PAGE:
In the seventeenth century Scottish settlers brought their faith – Presbyterianism – to Ireland. The churches they built were generally in keeping with the style of the Scottish Presbyterian churches.
Presbyterian churches were traditionally plain in design and referred to as ‘meeting houses', which reflects the Presbyterian belief that the building is simply the place where people meet to worship.
Many Presbyterian churches were originally barn style – a plain rectangular building with very little decoration. However, through time these buildings have been altered and adapted to suit changing needs. Some Presbyterian churches now include an upstairs gallery to increase the seating area inside.
The following features can be found in Presbytherian churches:
Pulpit - The pulpit is the most important piece of furniture in a Presbyterian Church. This is where the minister preaches the word of God. It is a large wooden structure which is positioned at the front of the church, either in the middle or slightly to one side. It is raised above the level of the congregation. This is because Presbyterians meet to worship under the authority of the word of God. Some Presbyterian services begin with an elder carrying in the Bible and placing it on the pulpit. This is again symbolic, showing that the word of God is central to worship. Hanging from the pulpit is a piece of material called the pulpit fall. A picture of the burning bush, the symbol of Presbyterianism, is embroidered on the pulpit fall along with the words ‘ardens sed virens’, which means ‘burning but not consumed’. The burning bush represents the presence of God, just as God was present on Mount Sinai when he spoke to Moses.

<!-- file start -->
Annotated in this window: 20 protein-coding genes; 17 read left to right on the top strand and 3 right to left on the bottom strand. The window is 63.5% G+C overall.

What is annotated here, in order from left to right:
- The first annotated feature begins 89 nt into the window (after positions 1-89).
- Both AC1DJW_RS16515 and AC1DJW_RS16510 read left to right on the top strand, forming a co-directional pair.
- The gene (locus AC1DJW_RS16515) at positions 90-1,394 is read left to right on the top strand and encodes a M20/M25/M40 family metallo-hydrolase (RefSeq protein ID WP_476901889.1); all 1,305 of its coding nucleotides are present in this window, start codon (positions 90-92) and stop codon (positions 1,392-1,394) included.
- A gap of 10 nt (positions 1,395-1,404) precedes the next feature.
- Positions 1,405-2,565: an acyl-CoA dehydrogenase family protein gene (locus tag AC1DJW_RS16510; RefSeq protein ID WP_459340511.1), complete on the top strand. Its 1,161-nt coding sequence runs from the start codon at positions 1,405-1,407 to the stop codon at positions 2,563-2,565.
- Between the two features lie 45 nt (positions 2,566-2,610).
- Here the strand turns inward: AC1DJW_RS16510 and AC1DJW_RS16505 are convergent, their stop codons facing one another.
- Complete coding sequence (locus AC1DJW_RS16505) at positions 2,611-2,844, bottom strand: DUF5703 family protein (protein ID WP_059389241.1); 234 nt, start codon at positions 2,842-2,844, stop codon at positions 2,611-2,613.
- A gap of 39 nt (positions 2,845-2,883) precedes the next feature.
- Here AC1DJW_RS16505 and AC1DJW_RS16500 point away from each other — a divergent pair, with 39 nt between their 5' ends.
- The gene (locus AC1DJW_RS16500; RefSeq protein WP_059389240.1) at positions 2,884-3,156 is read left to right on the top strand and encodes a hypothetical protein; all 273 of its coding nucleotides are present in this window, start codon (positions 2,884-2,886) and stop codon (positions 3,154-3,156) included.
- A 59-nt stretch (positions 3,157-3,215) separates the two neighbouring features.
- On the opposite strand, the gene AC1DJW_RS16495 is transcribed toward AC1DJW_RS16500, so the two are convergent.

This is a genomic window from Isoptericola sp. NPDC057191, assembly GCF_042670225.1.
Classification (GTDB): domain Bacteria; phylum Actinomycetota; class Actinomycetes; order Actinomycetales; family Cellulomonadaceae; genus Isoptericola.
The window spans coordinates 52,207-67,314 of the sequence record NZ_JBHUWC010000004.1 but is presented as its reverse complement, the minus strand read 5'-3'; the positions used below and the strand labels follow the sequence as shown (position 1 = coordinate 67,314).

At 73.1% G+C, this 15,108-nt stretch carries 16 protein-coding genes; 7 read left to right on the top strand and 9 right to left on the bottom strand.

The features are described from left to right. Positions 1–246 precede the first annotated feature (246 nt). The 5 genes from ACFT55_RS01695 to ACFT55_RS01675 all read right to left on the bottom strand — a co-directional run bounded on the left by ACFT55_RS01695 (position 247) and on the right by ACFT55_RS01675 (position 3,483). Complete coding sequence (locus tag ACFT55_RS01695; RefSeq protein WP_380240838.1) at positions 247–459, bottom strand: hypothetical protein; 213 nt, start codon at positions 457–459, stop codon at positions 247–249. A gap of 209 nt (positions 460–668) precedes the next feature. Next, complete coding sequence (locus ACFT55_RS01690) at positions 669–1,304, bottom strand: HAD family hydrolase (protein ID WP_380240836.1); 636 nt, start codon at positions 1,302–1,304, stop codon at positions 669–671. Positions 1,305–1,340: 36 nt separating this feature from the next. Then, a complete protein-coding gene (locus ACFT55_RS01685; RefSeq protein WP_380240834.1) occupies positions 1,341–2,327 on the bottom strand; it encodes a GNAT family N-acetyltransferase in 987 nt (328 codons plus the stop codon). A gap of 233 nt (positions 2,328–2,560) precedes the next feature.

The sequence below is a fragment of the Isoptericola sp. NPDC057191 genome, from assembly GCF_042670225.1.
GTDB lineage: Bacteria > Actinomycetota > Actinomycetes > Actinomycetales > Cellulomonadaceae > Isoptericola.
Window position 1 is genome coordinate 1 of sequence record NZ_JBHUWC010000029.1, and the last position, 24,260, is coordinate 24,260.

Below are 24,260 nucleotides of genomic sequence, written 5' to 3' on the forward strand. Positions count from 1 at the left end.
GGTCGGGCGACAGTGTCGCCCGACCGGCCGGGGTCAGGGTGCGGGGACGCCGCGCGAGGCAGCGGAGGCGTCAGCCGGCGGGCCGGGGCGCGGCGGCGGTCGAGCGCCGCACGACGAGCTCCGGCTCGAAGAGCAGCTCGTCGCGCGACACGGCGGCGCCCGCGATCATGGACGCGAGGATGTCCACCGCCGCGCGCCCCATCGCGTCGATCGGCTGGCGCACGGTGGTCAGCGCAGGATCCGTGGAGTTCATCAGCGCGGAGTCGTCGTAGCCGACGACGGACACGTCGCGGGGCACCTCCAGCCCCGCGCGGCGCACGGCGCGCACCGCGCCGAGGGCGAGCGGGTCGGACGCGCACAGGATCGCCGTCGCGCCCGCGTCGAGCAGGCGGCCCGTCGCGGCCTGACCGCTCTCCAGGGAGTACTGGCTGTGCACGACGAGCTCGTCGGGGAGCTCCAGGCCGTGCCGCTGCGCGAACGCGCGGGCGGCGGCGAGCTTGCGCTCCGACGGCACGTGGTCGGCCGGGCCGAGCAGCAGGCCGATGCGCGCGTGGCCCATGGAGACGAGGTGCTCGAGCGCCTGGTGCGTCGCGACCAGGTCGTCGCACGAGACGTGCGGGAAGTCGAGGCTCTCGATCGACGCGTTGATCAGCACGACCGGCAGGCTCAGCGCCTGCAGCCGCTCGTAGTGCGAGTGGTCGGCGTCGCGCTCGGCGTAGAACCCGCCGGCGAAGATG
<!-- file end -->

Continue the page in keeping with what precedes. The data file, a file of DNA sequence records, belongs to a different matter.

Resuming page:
Communion table - The function of the communion table is to hold the bread and wine when Holy Communion is being celebrated. In a Presbyterian church, the communion table is positioned at the front of the building on the platform. This is to show its importance. However, it is placed below the raised pulpit. This is because God’s word is of utmost importance to Presbyterians, who believe that the sacrament of communion comes from the word of God. The communion table is made of wood and the phrase ‘This do in remembrance of me’ is carved along the front. These are the words of Paul writing in the New Testament, where he gives instructions concerning the Lord’s Supper. The fact that the communion table is close to the people and is not surrounded by a rail reflects the idea that nobody in the Presbyterian Church has more authority than another. Elders – elected by the congregation – help to distribute the bread and wine during Holy Communion.
Font - In a Presbyterian Church, the baptismal font is positioned at the front of the church to the right hand side. It is usually made of wood and holds a small silver coloured bowl which is used to hold water for the baptism of infants.
Reading desk - This is also called a lectern. It is positioned at the front of the church, usually on the opposite side to the font. The reading desk is used for Bible readings (perhaps by a member of the congregation) or for announcements (perhaps at the start of the service). It may also be used by the minister to give the children’s address.
Aisles - Many Presbyterian churches do not have a central aisle, instead the seats are divided by two aisles. This is because clerical processions do not from part of the worship in a Presbyterian service.
Visual aids - Some Presbyterian churches have stained glass windows, but as a general rule Presbyterian buildings are fairly plain. Other visual aids may include a large cross, perhaps on the wall at the front of the church, or banners showing a Bible text or reminding the congregation of a particular festival. Some churches use computers to create visual aids.